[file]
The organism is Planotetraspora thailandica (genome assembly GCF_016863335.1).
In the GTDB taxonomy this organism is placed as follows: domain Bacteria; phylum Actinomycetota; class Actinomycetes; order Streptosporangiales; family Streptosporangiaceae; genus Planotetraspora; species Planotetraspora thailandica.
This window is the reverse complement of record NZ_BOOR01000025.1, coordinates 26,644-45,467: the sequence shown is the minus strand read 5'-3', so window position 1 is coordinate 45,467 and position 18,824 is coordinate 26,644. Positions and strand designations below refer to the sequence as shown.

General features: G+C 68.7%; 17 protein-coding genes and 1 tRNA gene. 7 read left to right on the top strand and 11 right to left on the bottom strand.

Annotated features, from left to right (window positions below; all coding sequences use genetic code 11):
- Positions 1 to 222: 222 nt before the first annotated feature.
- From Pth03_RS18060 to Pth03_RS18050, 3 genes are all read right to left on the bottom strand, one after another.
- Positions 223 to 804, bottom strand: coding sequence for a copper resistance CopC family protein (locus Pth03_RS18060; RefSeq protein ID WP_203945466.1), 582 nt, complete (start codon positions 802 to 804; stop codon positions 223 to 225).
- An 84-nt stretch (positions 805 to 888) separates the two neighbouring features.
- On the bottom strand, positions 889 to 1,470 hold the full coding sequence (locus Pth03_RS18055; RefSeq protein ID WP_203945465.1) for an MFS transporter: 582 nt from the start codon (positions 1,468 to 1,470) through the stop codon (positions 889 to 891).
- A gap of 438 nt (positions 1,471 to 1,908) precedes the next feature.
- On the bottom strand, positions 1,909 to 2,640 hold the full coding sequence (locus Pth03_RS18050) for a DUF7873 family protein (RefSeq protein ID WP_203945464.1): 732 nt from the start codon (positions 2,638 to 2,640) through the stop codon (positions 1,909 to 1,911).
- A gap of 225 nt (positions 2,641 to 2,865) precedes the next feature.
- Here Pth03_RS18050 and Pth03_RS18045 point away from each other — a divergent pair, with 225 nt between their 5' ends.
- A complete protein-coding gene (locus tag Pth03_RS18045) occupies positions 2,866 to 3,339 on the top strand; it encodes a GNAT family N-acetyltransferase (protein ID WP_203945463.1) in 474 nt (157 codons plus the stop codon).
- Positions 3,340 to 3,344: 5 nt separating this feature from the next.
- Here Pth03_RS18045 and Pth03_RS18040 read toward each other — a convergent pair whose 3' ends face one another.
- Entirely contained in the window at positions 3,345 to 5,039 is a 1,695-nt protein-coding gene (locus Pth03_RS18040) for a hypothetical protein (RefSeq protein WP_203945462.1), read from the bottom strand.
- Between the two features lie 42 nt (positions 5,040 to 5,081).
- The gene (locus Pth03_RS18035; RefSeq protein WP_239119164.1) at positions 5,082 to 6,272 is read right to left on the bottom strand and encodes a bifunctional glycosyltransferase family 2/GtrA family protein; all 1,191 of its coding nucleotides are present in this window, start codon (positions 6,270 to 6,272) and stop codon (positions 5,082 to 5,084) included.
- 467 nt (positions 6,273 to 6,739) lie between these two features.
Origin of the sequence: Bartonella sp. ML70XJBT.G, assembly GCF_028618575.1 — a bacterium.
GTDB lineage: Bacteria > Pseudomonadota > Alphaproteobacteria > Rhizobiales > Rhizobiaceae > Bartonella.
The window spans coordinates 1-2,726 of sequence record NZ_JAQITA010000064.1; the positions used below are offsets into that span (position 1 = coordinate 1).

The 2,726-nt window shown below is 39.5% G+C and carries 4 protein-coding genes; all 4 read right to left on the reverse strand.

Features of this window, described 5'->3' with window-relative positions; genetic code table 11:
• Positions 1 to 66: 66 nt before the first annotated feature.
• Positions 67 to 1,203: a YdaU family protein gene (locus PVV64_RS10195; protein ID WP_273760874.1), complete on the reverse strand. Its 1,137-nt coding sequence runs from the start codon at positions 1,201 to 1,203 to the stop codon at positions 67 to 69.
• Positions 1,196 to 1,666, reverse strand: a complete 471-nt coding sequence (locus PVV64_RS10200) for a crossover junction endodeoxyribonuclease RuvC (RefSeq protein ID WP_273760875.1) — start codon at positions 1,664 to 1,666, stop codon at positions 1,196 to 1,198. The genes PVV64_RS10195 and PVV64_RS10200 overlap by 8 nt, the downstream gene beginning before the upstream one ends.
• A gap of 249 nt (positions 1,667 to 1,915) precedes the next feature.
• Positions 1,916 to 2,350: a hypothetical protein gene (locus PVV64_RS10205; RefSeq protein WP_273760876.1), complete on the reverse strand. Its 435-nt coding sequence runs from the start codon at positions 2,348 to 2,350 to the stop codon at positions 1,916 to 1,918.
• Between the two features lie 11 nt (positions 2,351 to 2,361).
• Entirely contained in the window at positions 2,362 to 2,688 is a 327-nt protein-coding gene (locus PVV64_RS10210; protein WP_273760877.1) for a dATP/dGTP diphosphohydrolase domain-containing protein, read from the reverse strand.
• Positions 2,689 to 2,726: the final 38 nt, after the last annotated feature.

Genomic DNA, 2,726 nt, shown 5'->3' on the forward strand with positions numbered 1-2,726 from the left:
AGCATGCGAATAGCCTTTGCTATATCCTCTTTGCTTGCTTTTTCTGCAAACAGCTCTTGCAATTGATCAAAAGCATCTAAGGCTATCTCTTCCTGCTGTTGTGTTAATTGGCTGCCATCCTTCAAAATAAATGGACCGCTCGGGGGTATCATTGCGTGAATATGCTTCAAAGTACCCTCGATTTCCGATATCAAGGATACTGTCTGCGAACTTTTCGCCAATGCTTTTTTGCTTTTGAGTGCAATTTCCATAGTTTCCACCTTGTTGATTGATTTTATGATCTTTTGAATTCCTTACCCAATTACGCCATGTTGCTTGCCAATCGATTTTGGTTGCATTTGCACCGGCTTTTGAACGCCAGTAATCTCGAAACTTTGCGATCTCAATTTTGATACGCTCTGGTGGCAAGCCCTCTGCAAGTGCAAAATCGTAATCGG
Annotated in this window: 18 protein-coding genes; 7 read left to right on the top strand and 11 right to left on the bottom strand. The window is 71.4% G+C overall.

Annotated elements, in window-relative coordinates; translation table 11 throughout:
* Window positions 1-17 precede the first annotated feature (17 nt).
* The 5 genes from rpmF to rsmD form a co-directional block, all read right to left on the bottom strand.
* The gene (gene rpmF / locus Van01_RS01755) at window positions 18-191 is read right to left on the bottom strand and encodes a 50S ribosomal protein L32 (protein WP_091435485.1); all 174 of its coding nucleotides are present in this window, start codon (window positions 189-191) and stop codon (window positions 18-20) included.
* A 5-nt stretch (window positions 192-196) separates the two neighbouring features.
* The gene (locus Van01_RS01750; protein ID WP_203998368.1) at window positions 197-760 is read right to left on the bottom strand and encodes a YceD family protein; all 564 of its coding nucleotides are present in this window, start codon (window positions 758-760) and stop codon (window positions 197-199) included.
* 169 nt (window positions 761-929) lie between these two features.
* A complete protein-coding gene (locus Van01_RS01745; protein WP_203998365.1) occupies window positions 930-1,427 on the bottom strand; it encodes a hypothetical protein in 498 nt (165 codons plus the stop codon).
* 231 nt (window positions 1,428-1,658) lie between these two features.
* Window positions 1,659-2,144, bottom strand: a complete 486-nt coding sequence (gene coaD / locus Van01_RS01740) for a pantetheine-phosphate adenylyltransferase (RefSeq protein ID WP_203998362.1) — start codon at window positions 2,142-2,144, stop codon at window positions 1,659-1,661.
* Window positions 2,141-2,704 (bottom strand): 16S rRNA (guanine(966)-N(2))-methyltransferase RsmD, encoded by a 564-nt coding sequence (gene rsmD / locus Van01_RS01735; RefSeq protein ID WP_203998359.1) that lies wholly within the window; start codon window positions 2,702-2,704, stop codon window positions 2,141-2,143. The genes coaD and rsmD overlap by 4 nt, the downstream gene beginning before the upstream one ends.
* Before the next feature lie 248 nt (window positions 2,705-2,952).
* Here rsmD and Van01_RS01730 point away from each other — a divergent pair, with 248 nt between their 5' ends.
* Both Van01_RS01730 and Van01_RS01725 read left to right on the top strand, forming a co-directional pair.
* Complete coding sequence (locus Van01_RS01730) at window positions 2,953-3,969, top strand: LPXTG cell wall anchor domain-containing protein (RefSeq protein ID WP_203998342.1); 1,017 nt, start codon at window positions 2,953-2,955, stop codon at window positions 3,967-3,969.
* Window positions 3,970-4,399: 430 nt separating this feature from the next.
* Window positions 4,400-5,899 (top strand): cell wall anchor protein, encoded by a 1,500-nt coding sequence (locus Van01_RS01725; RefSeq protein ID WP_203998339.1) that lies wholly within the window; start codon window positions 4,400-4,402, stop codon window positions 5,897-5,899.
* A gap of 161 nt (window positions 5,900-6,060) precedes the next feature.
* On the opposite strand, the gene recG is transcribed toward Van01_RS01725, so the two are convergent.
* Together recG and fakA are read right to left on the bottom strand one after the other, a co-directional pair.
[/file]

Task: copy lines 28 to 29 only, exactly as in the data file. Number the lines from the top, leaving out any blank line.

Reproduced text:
• Positions 67 to 1,203: a YdaU family protein gene (locus PVV64_RS10195; protein ID WP_273760874.1), complete on the reverse strand. Its 1,137-nt coding sequence runs from the start codon at positions 1,201 to 1,203 to the stop codon at positions 67 to 69.
• Positions 1,196 to 1,666, reverse strand: a complete 471-nt coding sequence (locus PVV64_RS10200) for a crossover junction endodeoxyribonuclease RuvC (RefSeq protein ID WP_273760875.1) — start codon at positions 1,664 to 1,666, stop codon at positions 1,196 to 1,198. The genes PVV64_RS10195 and PVV64_RS10200 overlap by 8 nt, the downstream gene beginning before the upstream one ends.